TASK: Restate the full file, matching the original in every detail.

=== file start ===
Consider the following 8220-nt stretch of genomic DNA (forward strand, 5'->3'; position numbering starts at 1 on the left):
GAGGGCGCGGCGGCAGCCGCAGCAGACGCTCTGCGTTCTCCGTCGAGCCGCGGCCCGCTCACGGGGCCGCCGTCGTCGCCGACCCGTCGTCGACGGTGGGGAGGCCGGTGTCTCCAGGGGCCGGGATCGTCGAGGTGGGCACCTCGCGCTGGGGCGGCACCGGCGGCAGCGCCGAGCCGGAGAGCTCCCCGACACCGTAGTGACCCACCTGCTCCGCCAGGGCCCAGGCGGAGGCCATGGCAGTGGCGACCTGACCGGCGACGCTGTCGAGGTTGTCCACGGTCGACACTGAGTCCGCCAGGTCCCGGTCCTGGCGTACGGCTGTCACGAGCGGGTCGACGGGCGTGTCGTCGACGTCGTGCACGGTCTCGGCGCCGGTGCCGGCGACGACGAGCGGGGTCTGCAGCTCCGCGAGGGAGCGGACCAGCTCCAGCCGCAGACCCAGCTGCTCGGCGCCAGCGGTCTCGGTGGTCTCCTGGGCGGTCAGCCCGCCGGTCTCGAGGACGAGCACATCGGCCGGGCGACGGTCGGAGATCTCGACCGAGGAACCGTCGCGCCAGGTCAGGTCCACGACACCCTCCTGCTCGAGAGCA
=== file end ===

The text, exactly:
Consider the following 8220-nt stretch of genomic DNA (forward strand, 5'->3'; position numbering starts at 1 on the left):
GAGGGCGCGGCGGCAGCCGCAGCAGACGCTCTGCGTTCTCCGTCGAGCCGCGGCCCGCTCACGGGGCCGCCGTCGTCGCCGACCCGTCGTCGACGGTGGGGAGGCCGGTGTCTCCAGGGGCCGGGATCGTCGAGGTGGGCACCTCGCGCTGGGGCGGCACCGGCGGCAGCGCCGAGCCGGAGAGCTCCCCGACACCGTAGTGACCCACCTGCTCCGCCAGGGCCCAGGCGGAGGCCATGGCAGTGGCGACCTGACCGGCGACGCTGTCGAGGTTGTCCACGGTCGACACTGAGTCCGCCAGGTCCCGGTCCTGGCGTACGGCTGTCACGAGCGGGTCGACGGGCGTGTCGTCGACGTCGTGCACGGTCTCGGCGCCGGTGCCGGCGACGACGAGCGGGGTCTGCAGCTCCGCGAGGGAGCGGACCAGCTCCAGCCGCAGACCCAGCTGCTCGGCGCCAGCGGTCTCGGTGGTCTCCTGGGCGGTCAGCCCGCCGGTCTCGAGGACGAGCACATCGGCCGGGCGACGGTCGGAGATCTCGACCGAGGAACCGTCGCGCCAGGTCAGGTCCACGACACCCTCCTGCTCGAGAGCA